Fork over the red meat and ladle up on fruits, veggies and water to prevent the disease from taking over your life
Making smart food choices can help keep us in good health, but most important, can boost our ability to ward off cancer.
In India, cancer rates seem to be lower than in the West. One of the theories is that plant-based diets – which are common in India — are rich in nutrients that boost the immune system and help protect against cancer. Including a variety of vegetables, fruits, soy, nuts, whole grains, and beans can help lower the risk for many types of cancer as they are the best sources of antioxidants such as beta-carotene, Vitamin C, Vitamin E, and selenium, which are disease fighters.
The bad news though is that the diet of the average Indian is changing. The consumption of non-vegetarian food, for instance, especially red meat, has increased significantly in recent years in Punjab. Add to this the fact that the consumption of spicy foods and sugary beverages – which are increasingly and unfortunately becoming the staple in most Indian meals – is linked with several types of cancer such as oesophageal cancer. Tobacco smoking and alcohol consumption – again, on the rise in India — are now being linked to cancers of the head and neck, oral cavity, pharynx, larynx, oesophagus, and liver.
Increasing urbanization, consumption of fast foods and lack of exercise is increasing obesity levels in India. The prevalence of obesity was found to be 14.8 per cent in adolescent girls, revealed a recent study conducted by Dayanand Medical College, Ludhiana. But more startling was the fact that the study found heredity played no role in the obesity.
The indiscriminate use of pesticides is also being linked to the alarmingly high incidence of cancer in Punjab and has a major role to play in our diet. Many reports in the media highlighted how Punjab, is in the throes of cancer. Punjab has over 90 cancer patients per 1 lakh population. This is much higher than the national average of 80 per lakh. The Malwa region, also known as the “cancer belt”, has the highest average of 136 cancer patients per 1lakh of population. At least 18 people die of cancer each day in Punjab. To pin-point a single cause as cancer is caused by multiple factors is difficult. A multi-pronged strategy is much more efficient.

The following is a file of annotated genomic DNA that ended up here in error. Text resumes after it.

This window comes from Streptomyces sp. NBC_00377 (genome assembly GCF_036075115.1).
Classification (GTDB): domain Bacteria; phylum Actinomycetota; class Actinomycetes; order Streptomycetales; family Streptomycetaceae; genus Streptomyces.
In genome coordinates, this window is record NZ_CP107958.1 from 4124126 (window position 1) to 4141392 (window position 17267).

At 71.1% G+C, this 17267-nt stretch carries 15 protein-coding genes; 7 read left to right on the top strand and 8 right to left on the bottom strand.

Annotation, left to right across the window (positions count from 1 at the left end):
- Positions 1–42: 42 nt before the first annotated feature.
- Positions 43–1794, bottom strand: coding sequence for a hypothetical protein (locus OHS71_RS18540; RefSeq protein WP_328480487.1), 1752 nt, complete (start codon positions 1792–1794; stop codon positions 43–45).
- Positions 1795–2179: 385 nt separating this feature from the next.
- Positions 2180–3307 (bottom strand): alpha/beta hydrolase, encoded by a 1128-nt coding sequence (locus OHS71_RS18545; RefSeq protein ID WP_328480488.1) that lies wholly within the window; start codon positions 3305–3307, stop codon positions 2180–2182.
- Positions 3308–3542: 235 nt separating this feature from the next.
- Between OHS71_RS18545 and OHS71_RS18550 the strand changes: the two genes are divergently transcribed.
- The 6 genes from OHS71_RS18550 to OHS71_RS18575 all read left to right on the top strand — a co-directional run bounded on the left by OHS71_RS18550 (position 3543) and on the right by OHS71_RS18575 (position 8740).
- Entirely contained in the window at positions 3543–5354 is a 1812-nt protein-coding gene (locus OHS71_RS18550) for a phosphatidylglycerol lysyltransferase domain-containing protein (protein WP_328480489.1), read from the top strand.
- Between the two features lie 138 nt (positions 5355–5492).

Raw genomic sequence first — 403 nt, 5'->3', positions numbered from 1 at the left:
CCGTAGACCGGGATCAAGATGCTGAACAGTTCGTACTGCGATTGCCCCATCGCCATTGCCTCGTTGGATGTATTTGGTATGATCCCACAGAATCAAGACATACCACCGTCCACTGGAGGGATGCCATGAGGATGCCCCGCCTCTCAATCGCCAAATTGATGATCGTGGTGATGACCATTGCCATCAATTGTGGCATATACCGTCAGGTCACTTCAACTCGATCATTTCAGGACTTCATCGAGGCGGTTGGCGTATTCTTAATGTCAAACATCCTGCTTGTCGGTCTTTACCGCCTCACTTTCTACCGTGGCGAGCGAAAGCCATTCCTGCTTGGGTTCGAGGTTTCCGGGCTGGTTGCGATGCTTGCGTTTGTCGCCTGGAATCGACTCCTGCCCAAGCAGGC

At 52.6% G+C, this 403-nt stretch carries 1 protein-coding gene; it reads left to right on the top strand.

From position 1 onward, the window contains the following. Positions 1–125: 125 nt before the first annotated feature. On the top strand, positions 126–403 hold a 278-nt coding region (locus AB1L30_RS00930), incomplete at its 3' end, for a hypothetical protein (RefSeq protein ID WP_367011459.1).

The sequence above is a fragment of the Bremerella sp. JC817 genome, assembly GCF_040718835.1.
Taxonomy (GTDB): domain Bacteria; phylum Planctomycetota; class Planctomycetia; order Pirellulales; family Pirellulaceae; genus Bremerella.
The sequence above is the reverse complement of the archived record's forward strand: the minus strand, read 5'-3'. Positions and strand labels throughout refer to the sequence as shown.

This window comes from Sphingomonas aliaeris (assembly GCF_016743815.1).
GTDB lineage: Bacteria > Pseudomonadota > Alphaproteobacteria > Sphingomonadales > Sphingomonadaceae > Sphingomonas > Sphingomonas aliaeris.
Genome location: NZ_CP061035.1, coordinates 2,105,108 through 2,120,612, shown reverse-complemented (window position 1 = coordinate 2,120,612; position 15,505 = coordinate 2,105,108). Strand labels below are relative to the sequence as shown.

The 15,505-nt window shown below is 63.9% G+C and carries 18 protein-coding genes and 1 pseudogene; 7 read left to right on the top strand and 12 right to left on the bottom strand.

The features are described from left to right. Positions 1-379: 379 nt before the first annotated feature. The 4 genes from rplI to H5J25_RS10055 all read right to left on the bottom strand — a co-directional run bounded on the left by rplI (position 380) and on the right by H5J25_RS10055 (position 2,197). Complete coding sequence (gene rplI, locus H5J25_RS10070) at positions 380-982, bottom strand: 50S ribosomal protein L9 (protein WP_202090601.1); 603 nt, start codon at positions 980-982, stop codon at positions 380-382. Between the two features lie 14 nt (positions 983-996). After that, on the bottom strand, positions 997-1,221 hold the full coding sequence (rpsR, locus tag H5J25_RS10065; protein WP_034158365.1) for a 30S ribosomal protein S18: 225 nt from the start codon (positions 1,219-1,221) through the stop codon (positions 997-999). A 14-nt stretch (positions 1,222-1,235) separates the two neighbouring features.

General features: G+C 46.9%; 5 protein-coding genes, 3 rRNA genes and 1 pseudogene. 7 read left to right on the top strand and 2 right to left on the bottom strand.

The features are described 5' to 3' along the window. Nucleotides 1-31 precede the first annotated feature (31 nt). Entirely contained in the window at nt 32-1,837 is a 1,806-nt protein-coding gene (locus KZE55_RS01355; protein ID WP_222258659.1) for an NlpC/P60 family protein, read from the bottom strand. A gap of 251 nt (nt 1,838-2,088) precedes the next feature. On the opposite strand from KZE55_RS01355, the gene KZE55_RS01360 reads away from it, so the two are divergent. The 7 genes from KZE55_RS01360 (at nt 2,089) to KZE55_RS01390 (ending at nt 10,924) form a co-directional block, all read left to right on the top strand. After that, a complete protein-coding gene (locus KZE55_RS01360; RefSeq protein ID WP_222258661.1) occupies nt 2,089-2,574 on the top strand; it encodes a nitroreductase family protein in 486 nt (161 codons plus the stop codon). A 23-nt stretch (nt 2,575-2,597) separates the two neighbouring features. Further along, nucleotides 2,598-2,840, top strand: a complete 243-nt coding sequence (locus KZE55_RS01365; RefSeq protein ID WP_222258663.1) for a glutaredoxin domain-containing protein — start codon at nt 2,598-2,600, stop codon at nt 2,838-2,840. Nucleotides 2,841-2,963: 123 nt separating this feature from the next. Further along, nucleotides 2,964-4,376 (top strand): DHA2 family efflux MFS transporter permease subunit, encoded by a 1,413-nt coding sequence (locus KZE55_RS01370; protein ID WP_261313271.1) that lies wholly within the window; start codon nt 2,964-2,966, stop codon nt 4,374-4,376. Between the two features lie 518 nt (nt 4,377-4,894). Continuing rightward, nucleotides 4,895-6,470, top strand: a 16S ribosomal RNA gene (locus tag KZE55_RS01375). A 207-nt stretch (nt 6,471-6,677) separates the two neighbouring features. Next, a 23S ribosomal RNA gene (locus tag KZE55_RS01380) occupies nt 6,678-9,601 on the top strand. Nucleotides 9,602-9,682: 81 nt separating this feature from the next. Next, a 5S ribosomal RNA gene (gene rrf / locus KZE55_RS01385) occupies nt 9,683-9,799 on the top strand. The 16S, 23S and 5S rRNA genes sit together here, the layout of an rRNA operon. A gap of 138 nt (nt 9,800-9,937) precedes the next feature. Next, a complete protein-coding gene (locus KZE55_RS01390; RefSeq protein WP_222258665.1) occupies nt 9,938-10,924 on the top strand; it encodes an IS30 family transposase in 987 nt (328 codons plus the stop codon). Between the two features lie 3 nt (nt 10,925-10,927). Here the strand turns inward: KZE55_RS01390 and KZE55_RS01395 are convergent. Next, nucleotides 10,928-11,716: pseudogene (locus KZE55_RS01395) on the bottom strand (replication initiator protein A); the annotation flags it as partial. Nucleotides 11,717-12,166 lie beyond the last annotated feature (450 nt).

Limiting alcohol, a healthy diet, regular exercise and avoiding smoking can reduce the chances of cancer. To best support our health, look at our eating habits. We may be eating many foods that fuel cancer, while neglecting the powerful foods and nutrients that can protect us.
The American Institute of Cancer Research has urged the western population to follow the New American plate — meals made up of 2/3 or more vegetables, fruits whole grains or beans and 1/3 or less lean animal protein, which is what the traditional Indian plate used to look like — to decrease the alarming rise in incidence of cancer. The consumption of dietary fibre (in fruits, vegetables and whole grains) reduces the risk of colon cancer, breast and prostate cancer by absorbing and inactivating dietary estrogenic and androgenic cancer promoters.
For healthier meat choices, you don’t need to cut out meat completely. Most people consume far more meat than is healthy. Try to keep the total amount of meat in your diet to no more than 15 per cent of your total calories. Red meat is high in saturated fat, so eat it sparingly.
It is also suggested that one use moderate amounts of healthy oils, herbs, spices, citrus, and vinegars to add flavour.
Water is essential for fighting cancer. It stimulates the immune system, removes waste and toxins, and transports nutrients to all of your organs.
Limit your consumption of salt. An intake of more than 2.4g sodium a day increases the risk of stomach cancer.
Cancer-prevention efforts like diet and lifestyle changes can have enormous benefits for India. Indians have one of the most interesting diets, so let’s make it one of the healthiest as well.
THE BIG FIGHTERS
Citrus fruits and vegetables: They contain micronutrients such as Vitamin A and Vitamin C which have a protective influence in cancer of the lung and stomach.
Non-starchy vegetables: Vegetables such as broccoli, spinach, and beans, can help protect against stomach and esophageal cancer.
High-fibre diet: It may help prevent colorectal cancer and other common digestive system cancers, including stomach, mouth, and pharynx. There is no fibre in meat, dairy, sugar, or white bread, white rice, and pastries.
Carotenoid-rich veggies: Carrots and sprouts can reduce the risk of lung, mouth, pharynx, and larynx cancers.
Lycopene-rich foods: Tomatoes, guava, and watermelon may lower the risk of prostate cancer.
Turmeric: It is increasingly being touted as the wonder ‘drug’ in the fight against cancer.
Soy products: They are being researched in the fight against breast cancer.
The writer is a former biologist at School of Horticulture, University of Hawkesbury, Richmond, CSIRO, North Ryde, and Sydney, Australia